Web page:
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Second CSU election debate: Fire over FEUQ

by Archives March 29, 2006

An excited crowd of about 100 students attended the second debate between the candidates for president in the CSU elections last Wednesday at the Hall building. The four candidates were heckled throughout the debate and preluded a fiery question period at the end, as the crowd seemed almost equally divided between Conscious and Experience supporters.

Comic relief was provided by ICUPTV’s live video feed as they answered questions from “a secret location deep within Concordia’s grounds.” Witty but irrelevant responses from this slate effectively eliminated them from serious consideration.

Hot topics discussed were the lack of student space and plans for Concordia’s student centre, Loyola campus plans and Concordia’s role within the student federations in Quebec (FEUQ, CFS-Q).

Although the university is the largest property owner in the downtown core of Montreal, students have always lacked a central place to hang out. A fee levy was voted on and approved in the November referendum last year that would see between about $1.5 million annually to go towards building the student centre. If elected, the candidates were asked what they would do with that money and what they estimate the timeline for the completion of the centre.

FOCUS candidate Arielle Reid and Khaleed Juma, running for Experience, both advocated looking for land to buy and build the student centre. Svetla Turnin for Conscious and Kurt Blagden of Justice for Concordia pointed to the immediacy of the need and said that we should make use of space that we already have, rather than spending money into the future.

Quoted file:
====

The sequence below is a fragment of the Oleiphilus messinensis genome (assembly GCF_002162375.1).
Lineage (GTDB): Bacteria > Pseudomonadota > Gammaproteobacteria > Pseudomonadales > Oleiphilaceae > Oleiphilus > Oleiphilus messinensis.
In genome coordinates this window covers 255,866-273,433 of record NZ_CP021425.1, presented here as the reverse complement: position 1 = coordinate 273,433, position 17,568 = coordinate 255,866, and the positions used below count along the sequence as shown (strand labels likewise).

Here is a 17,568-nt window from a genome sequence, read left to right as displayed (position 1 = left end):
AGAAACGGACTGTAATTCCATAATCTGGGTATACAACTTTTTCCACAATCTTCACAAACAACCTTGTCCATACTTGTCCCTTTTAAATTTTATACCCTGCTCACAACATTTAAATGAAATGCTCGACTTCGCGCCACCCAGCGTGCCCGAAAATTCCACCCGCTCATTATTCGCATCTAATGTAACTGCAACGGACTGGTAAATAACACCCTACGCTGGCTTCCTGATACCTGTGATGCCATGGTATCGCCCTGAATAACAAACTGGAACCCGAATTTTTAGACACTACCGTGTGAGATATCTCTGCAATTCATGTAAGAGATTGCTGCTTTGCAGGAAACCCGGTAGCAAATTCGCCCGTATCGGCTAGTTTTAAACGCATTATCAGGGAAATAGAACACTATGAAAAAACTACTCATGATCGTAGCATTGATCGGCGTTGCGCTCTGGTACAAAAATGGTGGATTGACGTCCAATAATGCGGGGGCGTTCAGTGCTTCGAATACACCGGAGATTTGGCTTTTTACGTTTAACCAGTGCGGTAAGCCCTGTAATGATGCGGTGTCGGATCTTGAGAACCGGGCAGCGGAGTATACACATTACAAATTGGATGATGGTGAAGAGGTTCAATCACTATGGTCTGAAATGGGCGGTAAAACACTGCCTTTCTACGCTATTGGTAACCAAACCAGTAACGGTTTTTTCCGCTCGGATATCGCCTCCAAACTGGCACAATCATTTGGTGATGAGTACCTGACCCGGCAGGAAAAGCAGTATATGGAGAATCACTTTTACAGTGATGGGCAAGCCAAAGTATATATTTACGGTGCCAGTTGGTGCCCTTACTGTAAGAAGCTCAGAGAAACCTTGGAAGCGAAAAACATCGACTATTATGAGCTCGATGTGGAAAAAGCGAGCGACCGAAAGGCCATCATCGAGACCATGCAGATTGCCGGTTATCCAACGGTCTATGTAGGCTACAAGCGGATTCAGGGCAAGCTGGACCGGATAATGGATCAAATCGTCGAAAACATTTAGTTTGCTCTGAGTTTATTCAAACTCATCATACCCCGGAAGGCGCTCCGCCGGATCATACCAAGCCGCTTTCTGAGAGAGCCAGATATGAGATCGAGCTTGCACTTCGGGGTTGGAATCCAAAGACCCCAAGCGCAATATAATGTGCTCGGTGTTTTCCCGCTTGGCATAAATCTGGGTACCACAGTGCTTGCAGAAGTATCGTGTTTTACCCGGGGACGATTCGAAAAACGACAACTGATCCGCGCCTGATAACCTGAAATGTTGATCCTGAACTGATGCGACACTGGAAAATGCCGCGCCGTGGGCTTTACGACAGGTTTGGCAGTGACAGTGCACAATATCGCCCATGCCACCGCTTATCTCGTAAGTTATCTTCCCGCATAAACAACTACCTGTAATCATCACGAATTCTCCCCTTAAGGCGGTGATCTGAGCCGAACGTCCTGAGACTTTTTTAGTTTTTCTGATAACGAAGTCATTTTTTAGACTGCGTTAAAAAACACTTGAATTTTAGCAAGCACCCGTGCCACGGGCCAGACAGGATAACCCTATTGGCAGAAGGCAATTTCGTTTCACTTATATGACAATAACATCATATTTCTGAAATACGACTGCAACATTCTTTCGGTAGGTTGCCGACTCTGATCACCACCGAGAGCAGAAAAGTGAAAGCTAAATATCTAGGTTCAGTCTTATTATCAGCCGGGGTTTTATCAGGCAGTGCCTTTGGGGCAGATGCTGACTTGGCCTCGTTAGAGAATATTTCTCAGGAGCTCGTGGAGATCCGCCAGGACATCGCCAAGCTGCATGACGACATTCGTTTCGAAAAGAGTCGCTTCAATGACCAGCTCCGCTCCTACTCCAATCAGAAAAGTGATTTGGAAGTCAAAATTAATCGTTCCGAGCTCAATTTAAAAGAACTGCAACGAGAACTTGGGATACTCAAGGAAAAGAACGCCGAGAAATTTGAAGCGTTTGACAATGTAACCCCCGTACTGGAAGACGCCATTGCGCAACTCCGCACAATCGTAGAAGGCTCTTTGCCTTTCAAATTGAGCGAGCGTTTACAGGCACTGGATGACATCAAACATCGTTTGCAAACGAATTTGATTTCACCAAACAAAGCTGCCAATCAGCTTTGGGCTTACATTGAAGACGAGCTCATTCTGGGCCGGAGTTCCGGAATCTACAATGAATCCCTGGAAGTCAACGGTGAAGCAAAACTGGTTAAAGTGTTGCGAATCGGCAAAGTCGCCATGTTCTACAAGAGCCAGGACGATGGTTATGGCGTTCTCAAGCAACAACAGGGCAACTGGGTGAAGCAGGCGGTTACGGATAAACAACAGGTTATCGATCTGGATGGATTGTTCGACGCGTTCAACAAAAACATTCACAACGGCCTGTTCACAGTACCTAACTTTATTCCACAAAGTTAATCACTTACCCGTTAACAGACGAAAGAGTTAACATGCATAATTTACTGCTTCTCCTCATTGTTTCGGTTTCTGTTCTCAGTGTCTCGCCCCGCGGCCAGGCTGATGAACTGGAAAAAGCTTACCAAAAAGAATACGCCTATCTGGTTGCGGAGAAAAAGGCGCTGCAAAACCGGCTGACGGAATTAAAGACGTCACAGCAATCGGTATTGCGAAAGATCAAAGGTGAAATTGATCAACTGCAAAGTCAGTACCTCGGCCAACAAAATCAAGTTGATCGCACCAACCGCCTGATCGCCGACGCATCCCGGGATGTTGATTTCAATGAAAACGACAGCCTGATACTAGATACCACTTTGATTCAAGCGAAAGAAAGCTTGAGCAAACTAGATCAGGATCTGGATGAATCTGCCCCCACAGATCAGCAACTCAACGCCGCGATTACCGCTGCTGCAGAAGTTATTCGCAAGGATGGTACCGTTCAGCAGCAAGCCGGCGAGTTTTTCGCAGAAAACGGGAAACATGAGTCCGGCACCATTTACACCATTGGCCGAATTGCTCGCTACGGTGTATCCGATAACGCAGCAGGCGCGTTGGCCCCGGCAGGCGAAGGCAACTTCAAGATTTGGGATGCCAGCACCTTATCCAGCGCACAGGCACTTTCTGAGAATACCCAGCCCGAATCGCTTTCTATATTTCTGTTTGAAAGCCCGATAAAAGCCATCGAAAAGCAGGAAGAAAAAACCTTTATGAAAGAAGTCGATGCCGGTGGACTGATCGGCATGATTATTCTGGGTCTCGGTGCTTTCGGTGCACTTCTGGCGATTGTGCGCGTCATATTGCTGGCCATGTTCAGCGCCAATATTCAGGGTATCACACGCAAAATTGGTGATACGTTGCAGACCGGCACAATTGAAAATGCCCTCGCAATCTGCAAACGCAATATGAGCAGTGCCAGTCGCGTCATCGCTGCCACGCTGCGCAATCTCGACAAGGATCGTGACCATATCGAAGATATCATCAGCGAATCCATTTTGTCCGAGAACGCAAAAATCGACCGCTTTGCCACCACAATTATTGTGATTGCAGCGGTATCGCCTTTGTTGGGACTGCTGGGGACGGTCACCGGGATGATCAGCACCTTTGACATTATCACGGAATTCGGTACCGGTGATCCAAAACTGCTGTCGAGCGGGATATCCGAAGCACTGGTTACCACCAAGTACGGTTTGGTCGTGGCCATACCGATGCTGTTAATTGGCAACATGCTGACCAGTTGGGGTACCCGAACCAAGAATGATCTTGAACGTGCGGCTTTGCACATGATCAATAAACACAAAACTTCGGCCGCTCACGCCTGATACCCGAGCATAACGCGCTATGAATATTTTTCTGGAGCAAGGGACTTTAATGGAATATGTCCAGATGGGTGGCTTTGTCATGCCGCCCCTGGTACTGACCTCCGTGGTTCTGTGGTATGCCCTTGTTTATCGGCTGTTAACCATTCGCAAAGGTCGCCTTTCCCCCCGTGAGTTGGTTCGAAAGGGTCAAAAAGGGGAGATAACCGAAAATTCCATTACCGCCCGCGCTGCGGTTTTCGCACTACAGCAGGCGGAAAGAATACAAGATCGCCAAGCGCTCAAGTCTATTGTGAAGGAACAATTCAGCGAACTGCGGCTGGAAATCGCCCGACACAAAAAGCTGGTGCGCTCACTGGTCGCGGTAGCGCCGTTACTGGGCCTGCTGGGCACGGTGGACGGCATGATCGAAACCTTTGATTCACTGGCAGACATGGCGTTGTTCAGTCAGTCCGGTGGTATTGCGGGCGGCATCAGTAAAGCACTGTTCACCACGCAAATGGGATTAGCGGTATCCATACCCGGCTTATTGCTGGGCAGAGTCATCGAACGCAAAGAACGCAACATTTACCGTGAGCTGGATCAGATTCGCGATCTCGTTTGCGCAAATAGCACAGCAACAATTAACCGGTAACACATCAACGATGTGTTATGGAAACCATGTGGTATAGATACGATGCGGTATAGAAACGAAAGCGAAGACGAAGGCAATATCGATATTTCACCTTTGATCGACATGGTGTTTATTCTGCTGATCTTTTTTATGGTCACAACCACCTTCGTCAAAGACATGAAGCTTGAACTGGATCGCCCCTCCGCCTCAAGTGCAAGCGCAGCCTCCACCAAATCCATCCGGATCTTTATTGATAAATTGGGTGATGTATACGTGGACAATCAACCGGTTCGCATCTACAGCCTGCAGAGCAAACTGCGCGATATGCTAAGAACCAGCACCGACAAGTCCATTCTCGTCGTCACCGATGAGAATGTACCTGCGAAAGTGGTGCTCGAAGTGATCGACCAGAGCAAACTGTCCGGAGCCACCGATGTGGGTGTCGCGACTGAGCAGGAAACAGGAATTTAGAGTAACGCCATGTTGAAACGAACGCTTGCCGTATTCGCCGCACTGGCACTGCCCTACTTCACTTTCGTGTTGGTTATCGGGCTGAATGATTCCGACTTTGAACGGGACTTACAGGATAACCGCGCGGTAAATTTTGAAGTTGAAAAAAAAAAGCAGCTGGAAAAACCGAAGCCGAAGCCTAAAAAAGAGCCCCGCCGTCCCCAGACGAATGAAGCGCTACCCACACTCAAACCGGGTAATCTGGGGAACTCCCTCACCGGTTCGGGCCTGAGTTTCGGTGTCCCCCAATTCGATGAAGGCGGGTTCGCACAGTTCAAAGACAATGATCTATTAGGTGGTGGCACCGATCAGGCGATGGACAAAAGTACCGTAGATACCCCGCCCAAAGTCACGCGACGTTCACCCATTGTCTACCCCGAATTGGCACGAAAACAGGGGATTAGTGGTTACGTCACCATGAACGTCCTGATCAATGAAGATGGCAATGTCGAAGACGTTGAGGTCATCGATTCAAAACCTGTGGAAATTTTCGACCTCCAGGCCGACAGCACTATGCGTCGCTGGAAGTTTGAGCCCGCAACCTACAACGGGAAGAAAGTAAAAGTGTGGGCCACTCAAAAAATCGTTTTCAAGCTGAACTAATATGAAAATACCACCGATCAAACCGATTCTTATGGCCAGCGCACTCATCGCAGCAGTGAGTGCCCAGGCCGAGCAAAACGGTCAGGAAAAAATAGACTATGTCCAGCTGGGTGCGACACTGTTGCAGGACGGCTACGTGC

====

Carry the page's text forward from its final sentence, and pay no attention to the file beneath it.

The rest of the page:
Reid estimated about five years to gather the money and build the centre, “that is, if the CSU remains faithful to the plan and no one drops the ball,” she added, but Turnin put the estimate at closer to ten years and said we couldn’t wait that long.

The question of student space wasraised again: “How would your slate propose to link the SGW and Loyola campuses?” The candidates debated an old subject that has been brought up in every election in recent memory.

The Hive, the long-defunct bar on the campus above the Vanier cafeteria, has been an issue for almost 10 years as various groups have promised to “revive the Hive” and provide a place where Loyola students can hang out. Last year, Evolution made it part of their election platform but later said they weren’t able to follow through with it because it would have proved too costly.

All candidates more or less agreed that Loyola’s services should be made equal to those downtown and that an equivalent to the People’s Potato and the Co-op bookstore should be started there. In addition, Experience has promised to build a Sports Bar that would double as a student-run caf

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